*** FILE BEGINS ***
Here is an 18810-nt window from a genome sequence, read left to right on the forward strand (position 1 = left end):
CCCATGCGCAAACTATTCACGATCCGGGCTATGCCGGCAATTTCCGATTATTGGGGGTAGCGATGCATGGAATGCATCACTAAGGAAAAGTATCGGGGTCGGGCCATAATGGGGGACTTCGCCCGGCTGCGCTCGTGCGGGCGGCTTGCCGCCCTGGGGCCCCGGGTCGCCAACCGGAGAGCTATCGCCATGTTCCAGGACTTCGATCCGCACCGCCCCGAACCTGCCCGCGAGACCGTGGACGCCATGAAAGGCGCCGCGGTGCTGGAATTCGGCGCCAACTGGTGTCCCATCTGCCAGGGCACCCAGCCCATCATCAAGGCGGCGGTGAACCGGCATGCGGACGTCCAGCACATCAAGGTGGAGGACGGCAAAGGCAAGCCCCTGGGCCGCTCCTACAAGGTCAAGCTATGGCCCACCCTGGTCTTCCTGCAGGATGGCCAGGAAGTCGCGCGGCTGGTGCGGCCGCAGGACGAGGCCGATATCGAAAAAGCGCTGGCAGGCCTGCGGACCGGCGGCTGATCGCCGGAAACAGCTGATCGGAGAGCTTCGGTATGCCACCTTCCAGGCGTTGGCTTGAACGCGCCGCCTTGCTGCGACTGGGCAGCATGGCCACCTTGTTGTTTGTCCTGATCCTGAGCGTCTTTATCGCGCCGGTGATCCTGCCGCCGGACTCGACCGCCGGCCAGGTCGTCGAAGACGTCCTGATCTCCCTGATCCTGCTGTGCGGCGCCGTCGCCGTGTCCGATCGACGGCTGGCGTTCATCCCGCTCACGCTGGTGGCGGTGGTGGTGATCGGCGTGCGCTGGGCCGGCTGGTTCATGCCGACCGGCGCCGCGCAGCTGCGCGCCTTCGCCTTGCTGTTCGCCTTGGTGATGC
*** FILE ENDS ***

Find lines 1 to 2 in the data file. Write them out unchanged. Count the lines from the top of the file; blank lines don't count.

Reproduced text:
Here is an 18810-nt window from a genome sequence, read left to right on the forward strand (position 1 = left end):
CCCATGCGCAAACTATTCACGATCCGGGCTATGCCGGCAATTTCCGATTATTGGGGGTAGCGATGCATGGAATGCATCACTAAGGAAAAGTATCGGGGTCGGGCCATAATGGGGGACTTCGCCCGGCTGCGCTCGTGCGGGCGGCTTGCCGCCCTGGGGCCCCGGGTCGCCAACCGGAGAGCTATCGCCATGTTCCAGGACTTCGATCCGCACCGCCCCGAACCTGCCCGCGAGACCGTGGACGCCATGAAAGGCGCCGCGGTGCTGGAATTCGGCGCCAACTGGTGTCCCATCTGCCAGGGCACCCAGCCCATCATCAAGGCGGCGGTGAACCGGCATGCGGACGTCCAGCACATCAAGGTGGAGGACGGCAAAGGCAAGCCCCTGGGCCGCTCCTACAAGGTCAAGCTATGGCCCACCCTGGTCTTCCTGCAGGATGGCCAGGAAGTCGCGCGGCTGGTGCGGCCGCAGGACGAGGCCGATATCGAAAAAGCGCTGGCAGGCCTGCGGACCGGCGGCTGATCGCCGGAAACAGCTGATCGGAGAGCTTCGGTATGCCACCTTCCAGGCGTTGGCTTGAACGCGCCGCCTTGCTGCGACTGGGCAGCATGGCCACCTTGTTGTTTGTCCTGATCCTGAGCGTCTTTATCGCGCCGGTGATCCTGCCGCCGGACTCGACCGCCGGCCAGGTCGTCGAAGACGTCCTGATCTCCCTGATCCTGCTGTGCGGCGCCGTCGCCGTGTCCGATCGACGGCTGGCGTTCATCCCGCTCACGCTGGTGGCGGTGGTGGTGATCGGCGTGCGCTGGGCCGGCTGGTTCATGCCGACCGGCGCCGCGCAGCTGCGCGCCTTCGCCTTGCTGTTCGCCTTGGTGATGC